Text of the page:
Acute Lymphoblastic Leukemia (ALL)

ALL is a malignant disease in which B-line or T-line cells originating from lymphocytes proliferate abnormally in bone marrow. Molecular biology and molecular genetics studies have revealed that ALL is a group of highly heterogeneous diseases. In recent years, high-throughput sequencing technology has enabled us to further understand the genetic diversity and more accurate clonal structure of ALL, which is helpful to deepen the biology understanding and the choice of treatment strategies. However, there are still many related problems that are not clear.

Lot of research is being undertaken to understand the biology in ALL e.g. investigation on the asparaginase resistance by inhibiting the GSK3-dependent protein, PRC2 alterations in T-ALL, mechanisms of relapse in T-ALL, recurrent PAX5 fusions in infant B-cell precursor ALL, use of second generation TKI after allogeneic hematopoietic stem cell transplantation (HSCT), and much more.

There is a lot going on, and clinical trials are needed to confirm the first findings.

In the treatment landscape, we witness a transformation of the approach to treatment of ALL as the existing shift away from intensive chemotherapy and HSCT to immune and targeted therapy gains further momentum (Figure 9).

Figure 9: Drugs active in lymphoid malignancies

Relapsed / Refractory ALL

The prognosis of R/R ALL is very poor, particularly in patients relapsing after allogeneic HSCT. New agents, such as inotuzumab (monoclonal antibody) or blinatumomab, constitute a major breakthrough and have improved the complete response rate in R/R ALL, but the progression-free survival is shorter than 6 months.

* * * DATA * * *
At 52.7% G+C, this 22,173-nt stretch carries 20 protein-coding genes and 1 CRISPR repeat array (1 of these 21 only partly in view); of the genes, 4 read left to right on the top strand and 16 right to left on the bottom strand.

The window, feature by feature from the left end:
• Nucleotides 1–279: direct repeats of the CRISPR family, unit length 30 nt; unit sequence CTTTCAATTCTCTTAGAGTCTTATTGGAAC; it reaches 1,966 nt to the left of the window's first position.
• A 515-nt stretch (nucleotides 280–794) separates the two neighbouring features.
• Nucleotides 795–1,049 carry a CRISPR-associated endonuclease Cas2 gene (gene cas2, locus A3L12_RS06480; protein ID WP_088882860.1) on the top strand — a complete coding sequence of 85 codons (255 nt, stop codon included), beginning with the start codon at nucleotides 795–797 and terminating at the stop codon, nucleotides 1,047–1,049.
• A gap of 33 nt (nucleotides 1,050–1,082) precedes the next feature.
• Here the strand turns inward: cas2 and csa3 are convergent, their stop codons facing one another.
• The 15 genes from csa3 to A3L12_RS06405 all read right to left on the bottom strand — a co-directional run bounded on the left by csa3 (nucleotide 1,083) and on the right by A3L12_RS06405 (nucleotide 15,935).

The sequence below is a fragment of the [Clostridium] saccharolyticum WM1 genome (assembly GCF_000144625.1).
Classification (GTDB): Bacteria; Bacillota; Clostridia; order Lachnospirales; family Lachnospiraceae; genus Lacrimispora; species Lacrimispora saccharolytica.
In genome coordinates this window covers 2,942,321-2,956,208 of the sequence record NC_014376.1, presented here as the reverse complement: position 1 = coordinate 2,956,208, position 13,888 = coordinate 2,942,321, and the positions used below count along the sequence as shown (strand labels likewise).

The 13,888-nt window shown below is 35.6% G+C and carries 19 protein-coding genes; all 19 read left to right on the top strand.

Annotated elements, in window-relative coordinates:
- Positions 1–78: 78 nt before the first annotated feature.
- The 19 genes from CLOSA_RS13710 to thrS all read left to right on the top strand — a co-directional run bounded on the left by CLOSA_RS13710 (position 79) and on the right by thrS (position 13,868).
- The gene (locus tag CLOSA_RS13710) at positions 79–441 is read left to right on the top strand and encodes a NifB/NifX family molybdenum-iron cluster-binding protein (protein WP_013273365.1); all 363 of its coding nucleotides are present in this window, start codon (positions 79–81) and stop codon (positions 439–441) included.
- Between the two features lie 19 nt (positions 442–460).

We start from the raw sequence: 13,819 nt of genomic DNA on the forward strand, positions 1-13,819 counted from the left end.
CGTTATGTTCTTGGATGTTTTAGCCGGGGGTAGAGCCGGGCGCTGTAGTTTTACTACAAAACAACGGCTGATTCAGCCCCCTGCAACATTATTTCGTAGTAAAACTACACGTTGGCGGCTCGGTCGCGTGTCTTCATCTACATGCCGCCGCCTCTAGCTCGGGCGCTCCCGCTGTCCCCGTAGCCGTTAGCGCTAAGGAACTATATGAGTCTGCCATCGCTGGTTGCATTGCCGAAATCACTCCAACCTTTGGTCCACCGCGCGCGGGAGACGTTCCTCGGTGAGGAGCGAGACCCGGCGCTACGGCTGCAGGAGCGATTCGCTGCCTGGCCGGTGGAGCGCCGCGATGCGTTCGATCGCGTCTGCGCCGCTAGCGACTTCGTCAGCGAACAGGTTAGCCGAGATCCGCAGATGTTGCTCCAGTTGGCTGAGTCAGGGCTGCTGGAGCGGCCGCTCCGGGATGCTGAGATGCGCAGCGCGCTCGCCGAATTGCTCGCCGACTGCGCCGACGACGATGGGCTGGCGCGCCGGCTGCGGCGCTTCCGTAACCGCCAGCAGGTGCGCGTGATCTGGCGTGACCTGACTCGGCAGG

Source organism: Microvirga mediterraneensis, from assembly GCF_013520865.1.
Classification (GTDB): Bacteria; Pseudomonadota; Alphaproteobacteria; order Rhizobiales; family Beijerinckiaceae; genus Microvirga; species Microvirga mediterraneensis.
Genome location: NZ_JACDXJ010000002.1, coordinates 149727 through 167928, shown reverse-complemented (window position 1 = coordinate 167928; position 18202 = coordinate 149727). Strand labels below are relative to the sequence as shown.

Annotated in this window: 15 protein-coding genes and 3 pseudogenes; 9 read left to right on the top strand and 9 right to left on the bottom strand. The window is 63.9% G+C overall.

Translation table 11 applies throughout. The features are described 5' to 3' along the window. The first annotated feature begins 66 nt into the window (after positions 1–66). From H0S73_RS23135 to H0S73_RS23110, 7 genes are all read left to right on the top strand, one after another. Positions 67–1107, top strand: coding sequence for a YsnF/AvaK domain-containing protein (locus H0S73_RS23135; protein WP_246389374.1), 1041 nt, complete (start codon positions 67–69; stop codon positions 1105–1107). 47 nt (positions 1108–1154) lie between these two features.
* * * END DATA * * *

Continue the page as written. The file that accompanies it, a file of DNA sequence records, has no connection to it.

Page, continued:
Inotuzumab ozogamycin (INO) was shown to be an effective treatment of relapsed ALL compared to standard treatment with complete response rate of about 80% observed but of short duration (median PFS of 5 months). Further data are required to evaluate the benefit-risk balance of INO in a real-life setting.

Blinatumomab was approved for use in patients with measurable residual disease (MRD)-positive, Philadelphia chromosome-negative ALL in either first or subsequent complete remission. Its use as consolidation in first complete remission patients with low-level MRD is under investigation.

Blinatumomab is shown to be effective within 2 cycles in relapsed/refractory Philadelphia chromosome-positive B-cell precursor ALL. Complete response is achieved in 40% of patients of which one third proceed to allogeneic HSCT without further therapy.

In the last decade, several chimeric antigen receptor anti-CD19 (CAR19) constructs have been developed and are looking promising.